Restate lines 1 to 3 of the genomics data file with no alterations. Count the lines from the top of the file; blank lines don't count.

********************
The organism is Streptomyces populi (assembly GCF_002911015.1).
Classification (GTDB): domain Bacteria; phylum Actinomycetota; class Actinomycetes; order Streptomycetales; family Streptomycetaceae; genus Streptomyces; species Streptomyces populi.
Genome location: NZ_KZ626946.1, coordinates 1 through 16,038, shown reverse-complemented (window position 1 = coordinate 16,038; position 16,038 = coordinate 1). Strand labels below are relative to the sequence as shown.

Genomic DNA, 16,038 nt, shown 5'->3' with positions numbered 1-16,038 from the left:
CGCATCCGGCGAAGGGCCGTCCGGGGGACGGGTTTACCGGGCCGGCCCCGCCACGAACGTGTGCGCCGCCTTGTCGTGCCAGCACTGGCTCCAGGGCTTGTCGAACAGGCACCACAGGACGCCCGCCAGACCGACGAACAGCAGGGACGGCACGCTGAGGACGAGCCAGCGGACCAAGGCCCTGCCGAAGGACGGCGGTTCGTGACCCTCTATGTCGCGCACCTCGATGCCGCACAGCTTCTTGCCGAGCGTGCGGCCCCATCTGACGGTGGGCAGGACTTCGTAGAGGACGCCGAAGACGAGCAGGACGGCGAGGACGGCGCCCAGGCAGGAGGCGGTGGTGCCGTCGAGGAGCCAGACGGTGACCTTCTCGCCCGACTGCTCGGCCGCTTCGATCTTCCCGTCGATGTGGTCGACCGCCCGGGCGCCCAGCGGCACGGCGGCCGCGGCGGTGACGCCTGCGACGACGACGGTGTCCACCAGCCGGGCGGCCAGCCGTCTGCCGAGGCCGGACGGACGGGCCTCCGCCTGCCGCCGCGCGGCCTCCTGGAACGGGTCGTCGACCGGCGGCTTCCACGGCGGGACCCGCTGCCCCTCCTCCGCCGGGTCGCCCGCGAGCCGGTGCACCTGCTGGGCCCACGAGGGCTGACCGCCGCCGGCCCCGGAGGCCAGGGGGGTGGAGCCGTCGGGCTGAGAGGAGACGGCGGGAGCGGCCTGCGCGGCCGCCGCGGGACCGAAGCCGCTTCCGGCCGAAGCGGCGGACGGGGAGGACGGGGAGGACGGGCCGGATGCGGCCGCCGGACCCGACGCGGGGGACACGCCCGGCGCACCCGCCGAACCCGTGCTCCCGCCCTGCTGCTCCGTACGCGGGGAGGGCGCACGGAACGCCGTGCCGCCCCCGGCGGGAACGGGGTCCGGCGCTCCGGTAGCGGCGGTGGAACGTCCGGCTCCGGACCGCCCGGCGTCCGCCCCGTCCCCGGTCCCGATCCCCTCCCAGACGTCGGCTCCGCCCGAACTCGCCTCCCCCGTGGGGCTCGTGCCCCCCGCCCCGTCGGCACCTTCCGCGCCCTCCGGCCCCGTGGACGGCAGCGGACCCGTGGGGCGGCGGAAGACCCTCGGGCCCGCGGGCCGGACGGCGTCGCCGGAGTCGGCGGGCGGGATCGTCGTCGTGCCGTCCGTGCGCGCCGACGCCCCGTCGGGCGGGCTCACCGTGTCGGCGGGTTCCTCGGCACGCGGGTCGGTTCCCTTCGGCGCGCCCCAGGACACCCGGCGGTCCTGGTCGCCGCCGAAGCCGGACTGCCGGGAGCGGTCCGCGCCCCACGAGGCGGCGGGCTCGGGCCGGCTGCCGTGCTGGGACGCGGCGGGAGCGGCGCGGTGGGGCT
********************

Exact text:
The organism is Streptomyces populi (assembly GCF_002911015.1).
Classification (GTDB): domain Bacteria; phylum Actinomycetota; class Actinomycetes; order Streptomycetales; family Streptomycetaceae; genus Streptomyces; species Streptomyces populi.
Genome location: NZ_KZ626946.1, coordinates 1 through 16,038, shown reverse-complemented (window position 1 = coordinate 16,038; position 16,038 = coordinate 1). Strand labels below are relative to the sequence as shown.